#...
@"
# Example StudioShell solution module for ${slnName}
# 

`$menuItems = @(
    # list any menu items your module adds here
    #
    # e.g.:
    new-item 'dte:/commandbars/menu bar/help' `
	 -name 'about my module' `
	-value { 'Module ${slnName}' | `
    out-outputpane; invoke-item dte:/windows/output; }
);

# this function is called automatically when your solution is unloaded
function unregister-${slnName}
{
    # remove any added menu items;
    `$menuItems | remove-item;
}
"@ | out-file -filepath $modulePath;
#...

Once the solution module file is created, we add it to the current solution items.  First we create a Solution Items folder if one does not yet exist:

#...
#create a solution items project folder if necessary
if( -not ( test-path 'dte:/solution/projects/solution items' ) )
{
    new-item -path 'dte:/solution/projects/solution items' -type folder;
}
#...

After we ensure we have a Solution Items folder, we simply add the existing file to it:

#...
#add the solution module to the solution items project folder
new-item -path 'dte:/solution/projects/solution items' -filepath $modulePath;

Looking Ahead

I’ll keep updating the StudioShell.DependencyExample package as I find new and interesting things to do with StudioShell and Nuget.  If you come up with your own, please let me know about them!



StudioShell 1.6.2 is all About Better Nuget Support

§ February 13, 2014 16:40 by beefarino |

ssnugetI just pushed a point release of StudioShell.  It contains a few fixes related to autocomplete, but the majority of the code changes are related to being able to easily leverage the DTE drive from Nuget packages and the Package Manager console in Visual Studio.

Up until this point, you had to install the entire StudioShell environment to be able to use its features from the Package Manager console.  This was problematic because the full install for StudioShell is not straightforward or simple, and most of the install-related issues reported for the project stemmed from people trying to leverage it from the Package Manager console.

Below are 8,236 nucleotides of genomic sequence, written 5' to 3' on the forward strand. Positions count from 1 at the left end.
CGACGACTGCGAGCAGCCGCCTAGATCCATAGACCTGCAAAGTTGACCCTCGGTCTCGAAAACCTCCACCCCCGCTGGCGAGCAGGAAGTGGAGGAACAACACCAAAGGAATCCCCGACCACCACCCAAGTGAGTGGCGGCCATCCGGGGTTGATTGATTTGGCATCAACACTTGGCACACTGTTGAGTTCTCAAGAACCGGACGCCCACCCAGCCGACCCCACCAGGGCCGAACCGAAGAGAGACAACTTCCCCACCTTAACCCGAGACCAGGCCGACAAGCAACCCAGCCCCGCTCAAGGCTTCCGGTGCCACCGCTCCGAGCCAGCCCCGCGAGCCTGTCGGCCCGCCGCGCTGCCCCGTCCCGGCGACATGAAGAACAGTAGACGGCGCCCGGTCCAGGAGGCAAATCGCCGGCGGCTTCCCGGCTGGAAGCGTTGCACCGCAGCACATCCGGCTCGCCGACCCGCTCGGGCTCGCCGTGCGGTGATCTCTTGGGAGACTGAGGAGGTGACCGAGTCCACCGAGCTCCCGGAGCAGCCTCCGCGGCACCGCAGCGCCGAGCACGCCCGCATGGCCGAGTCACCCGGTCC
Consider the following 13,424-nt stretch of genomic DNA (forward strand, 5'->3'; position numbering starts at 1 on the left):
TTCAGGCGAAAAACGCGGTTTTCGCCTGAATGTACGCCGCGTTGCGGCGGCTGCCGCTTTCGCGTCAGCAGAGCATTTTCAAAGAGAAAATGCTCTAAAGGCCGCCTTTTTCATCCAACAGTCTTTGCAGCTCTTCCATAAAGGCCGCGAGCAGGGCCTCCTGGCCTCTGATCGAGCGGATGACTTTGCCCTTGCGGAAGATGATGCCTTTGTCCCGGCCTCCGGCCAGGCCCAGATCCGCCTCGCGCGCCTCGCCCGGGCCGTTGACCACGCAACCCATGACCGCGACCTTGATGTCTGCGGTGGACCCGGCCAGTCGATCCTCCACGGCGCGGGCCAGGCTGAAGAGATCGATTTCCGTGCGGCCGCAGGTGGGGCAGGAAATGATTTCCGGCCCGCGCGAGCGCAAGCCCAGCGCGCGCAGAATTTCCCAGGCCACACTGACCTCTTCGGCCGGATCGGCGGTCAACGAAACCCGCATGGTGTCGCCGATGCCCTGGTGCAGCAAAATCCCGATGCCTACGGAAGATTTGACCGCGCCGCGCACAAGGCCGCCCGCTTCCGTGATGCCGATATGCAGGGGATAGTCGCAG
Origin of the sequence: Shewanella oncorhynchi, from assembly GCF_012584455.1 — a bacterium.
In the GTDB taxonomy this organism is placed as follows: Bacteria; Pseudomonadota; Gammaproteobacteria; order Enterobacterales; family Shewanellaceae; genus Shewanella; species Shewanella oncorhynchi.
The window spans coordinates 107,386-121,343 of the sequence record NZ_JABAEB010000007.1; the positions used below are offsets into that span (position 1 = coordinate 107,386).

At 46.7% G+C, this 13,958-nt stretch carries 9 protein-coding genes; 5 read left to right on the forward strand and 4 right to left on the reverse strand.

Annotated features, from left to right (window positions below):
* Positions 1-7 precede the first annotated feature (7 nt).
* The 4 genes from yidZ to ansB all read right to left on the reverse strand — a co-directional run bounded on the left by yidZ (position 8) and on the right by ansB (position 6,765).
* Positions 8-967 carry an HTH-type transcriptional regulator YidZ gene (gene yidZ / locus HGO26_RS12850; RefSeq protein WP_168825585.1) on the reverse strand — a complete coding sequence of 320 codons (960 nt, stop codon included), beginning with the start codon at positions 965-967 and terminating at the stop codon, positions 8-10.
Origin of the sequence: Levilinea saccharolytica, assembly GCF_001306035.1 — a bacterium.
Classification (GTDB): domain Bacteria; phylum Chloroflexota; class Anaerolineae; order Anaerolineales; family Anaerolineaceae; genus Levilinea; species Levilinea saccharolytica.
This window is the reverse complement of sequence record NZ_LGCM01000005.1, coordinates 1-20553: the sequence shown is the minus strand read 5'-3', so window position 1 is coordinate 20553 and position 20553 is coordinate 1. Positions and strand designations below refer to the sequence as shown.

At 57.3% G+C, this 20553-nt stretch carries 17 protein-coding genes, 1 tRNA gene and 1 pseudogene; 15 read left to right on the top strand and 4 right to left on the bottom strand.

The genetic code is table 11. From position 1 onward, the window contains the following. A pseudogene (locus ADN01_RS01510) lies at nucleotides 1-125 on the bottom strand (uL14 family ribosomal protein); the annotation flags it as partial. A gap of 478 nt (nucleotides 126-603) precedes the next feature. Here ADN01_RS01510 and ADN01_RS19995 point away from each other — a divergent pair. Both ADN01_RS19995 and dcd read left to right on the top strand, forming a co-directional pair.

This latest release remedies this by breaking the StudioShell project into two unique distributions:

  1. StudioShell: the complete StudioShell environment;
  2. StudioShell.Provider: the StudioShell DTE PowerShell provider.

Here’s a breakdown of how the features between the two distributions differ:

Feature StudioShell StudioShell.Provider
DTE Drive

*

*

Solution Modules

*

*

Custom Scripted Menu Items

*

*

Data Panes & Visualizations

*

 
Custom Host Settings

*

 
Custom Profile Scripts

*

 
Custom Console

*

 

In a nutshell, StudioShell.Provider isolates the main gem of StudioShell automation – the PSDTE PowerShell provider.  The host-level features, such as visualizations and the custom StudioShell profile script, are only available in the full StudioShell install.

The reason I’m doing this is simple: I want people to be able to use StudioShell in their Nuget packages to manipulate Visual Studio.  I’m working on a simple demonstration package that will show off a bit of what you’ll be able to do from your Nuget packages if you add a dependcy on StudioShell.Provider and will publish it as soon as it’s ready.



StudioShell 1.6 Supports VS 2013

§ January 28, 2014 23:18 by beefarino |

ohaiGreat news for StudioShell lovers…

This evening I pushed a new build of StudioShell that includes support for Visual Studio 2013.  The new build is available through the usual channels:

  • Download the installer from CodePlex
  • Install using NuGet or Chocolately
  • Clone the code and invoke the install psake task:
hg clone  https://hg.codeplex.com/studioshell
cd studioshell
import-module psake
invoke-psake install

As always, report any issues or requests using the Issue Tracker.

Happy coding!